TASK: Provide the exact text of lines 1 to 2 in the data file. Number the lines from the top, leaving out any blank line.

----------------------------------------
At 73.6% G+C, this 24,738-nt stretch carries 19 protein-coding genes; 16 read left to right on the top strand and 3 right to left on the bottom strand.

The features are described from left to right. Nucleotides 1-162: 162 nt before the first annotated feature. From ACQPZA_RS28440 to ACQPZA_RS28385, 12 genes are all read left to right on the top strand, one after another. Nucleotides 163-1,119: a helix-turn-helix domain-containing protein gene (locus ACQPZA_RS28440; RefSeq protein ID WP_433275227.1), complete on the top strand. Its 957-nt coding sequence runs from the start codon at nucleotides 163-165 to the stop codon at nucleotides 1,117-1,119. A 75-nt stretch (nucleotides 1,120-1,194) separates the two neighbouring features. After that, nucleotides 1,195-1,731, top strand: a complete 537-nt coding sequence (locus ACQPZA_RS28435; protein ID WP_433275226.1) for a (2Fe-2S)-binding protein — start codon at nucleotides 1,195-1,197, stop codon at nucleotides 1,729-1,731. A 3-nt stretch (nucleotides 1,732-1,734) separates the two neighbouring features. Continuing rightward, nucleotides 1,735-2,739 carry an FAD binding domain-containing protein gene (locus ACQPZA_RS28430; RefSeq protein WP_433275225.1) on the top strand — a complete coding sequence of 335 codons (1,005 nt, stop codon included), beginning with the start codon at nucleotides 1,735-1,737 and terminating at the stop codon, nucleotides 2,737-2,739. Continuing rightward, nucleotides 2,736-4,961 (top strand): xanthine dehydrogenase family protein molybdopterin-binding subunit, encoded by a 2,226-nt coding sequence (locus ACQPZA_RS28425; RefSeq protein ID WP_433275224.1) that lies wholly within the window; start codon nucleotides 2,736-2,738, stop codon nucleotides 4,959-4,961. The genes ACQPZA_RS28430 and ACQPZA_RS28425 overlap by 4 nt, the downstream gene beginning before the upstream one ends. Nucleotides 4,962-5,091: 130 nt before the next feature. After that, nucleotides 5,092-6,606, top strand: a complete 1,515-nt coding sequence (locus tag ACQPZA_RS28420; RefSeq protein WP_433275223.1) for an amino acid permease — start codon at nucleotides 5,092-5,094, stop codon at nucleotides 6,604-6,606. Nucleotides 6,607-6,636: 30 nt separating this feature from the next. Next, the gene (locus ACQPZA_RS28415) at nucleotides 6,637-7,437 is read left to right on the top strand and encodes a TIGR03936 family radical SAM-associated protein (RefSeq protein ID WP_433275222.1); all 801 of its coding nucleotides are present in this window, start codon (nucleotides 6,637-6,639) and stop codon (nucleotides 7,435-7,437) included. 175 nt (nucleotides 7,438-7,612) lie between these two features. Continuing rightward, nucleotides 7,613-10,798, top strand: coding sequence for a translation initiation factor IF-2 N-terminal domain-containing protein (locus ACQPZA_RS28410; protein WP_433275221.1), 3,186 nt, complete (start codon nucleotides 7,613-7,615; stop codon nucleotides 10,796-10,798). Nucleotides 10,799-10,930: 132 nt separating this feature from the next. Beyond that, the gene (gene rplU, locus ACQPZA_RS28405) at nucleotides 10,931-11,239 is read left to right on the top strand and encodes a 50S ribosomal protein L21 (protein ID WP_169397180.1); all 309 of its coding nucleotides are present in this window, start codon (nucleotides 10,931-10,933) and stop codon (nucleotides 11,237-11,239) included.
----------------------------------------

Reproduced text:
At 73.6% G+C, this 24,738-nt stretch carries 19 protein-coding genes; 16 read left to right on the top strand and 3 right to left on the bottom strand.

The features are described from left to right. Nucleotides 1-162: 162 nt before the first annotated feature. From ACQPZA_RS28440 to ACQPZA_RS28385, 12 genes are all read left to right on the top strand, one after another. Nucleotides 163-1,119: a helix-turn-helix domain-containing protein gene (locus ACQPZA_RS28440; RefSeq protein ID WP_433275227.1), complete on the top strand. Its 957-nt coding sequence runs from the start codon at nucleotides 163-165 to the stop codon at nucleotides 1,117-1,119. A 75-nt stretch (nucleotides 1,120-1,194) separates the two neighbouring features. After that, nucleotides 1,195-1,731, top strand: a complete 537-nt coding sequence (locus ACQPZA_RS28435; protein ID WP_433275226.1) for a (2Fe-2S)-binding protein — start codon at nucleotides 1,195-1,197, stop codon at nucleotides 1,729-1,731. A 3-nt stretch (nucleotides 1,732-1,734) separates the two neighbouring features. Continuing rightward, nucleotides 1,735-2,739 carry an FAD binding domain-containing protein gene (locus ACQPZA_RS28430; RefSeq protein WP_433275225.1) on the top strand — a complete coding sequence of 335 codons (1,005 nt, stop codon included), beginning with the start codon at nucleotides 1,735-1,737 and terminating at the stop codon, nucleotides 2,737-2,739. Continuing rightward, nucleotides 2,736-4,961 (top strand): xanthine dehydrogenase family protein molybdopterin-binding subunit, encoded by a 2,226-nt coding sequence (locus ACQPZA_RS28425; RefSeq protein ID WP_433275224.1) that lies wholly within the window; start codon nucleotides 2,736-2,738, stop codon nucleotides 4,959-4,961. The genes ACQPZA_RS28430 and ACQPZA_RS28425 overlap by 4 nt, the downstream gene beginning before the upstream one ends. Nucleotides 4,962-5,091: 130 nt before the next feature. After that, nucleotides 5,092-6,606, top strand: a complete 1,515-nt coding sequence (locus tag ACQPZA_RS28420; RefSeq protein WP_433275223.1) for an amino acid permease — start codon at nucleotides 5,092-5,094, stop codon at nucleotides 6,604-6,606. Nucleotides 6,607-6,636: 30 nt separating this feature from the next. Next, the gene (locus ACQPZA_RS28415) at nucleotides 6,637-7,437 is read left to right on the top strand and encodes a TIGR03936 family radical SAM-associated protein (RefSeq protein ID WP_433275222.1); all 801 of its coding nucleotides are present in this window, start codon (nucleotides 6,637-6,639) and stop codon (nucleotides 7,435-7,437) included. 175 nt (nucleotides 7,438-7,612) lie between these two features. Continuing rightward, nucleotides 7,613-10,798, top strand: coding sequence for a translation initiation factor IF-2 N-terminal domain-containing protein (locus ACQPZA_RS28410; protein WP_433275221.1), 3,186 nt, complete (start codon nucleotides 7,613-7,615; stop codon nucleotides 10,796-10,798). Nucleotides 10,799-10,930: 132 nt separating this feature from the next. Beyond that, the gene (gene rplU, locus ACQPZA_RS28405) at nucleotides 10,931-11,239 is read left to right on the top strand and encodes a 50S ribosomal protein L21 (protein ID WP_169397180.1); all 309 of its coding nucleotides are present in this window, start codon (nucleotides 10,931-10,933) and stop codon (nucleotides 11,237-11,239) included.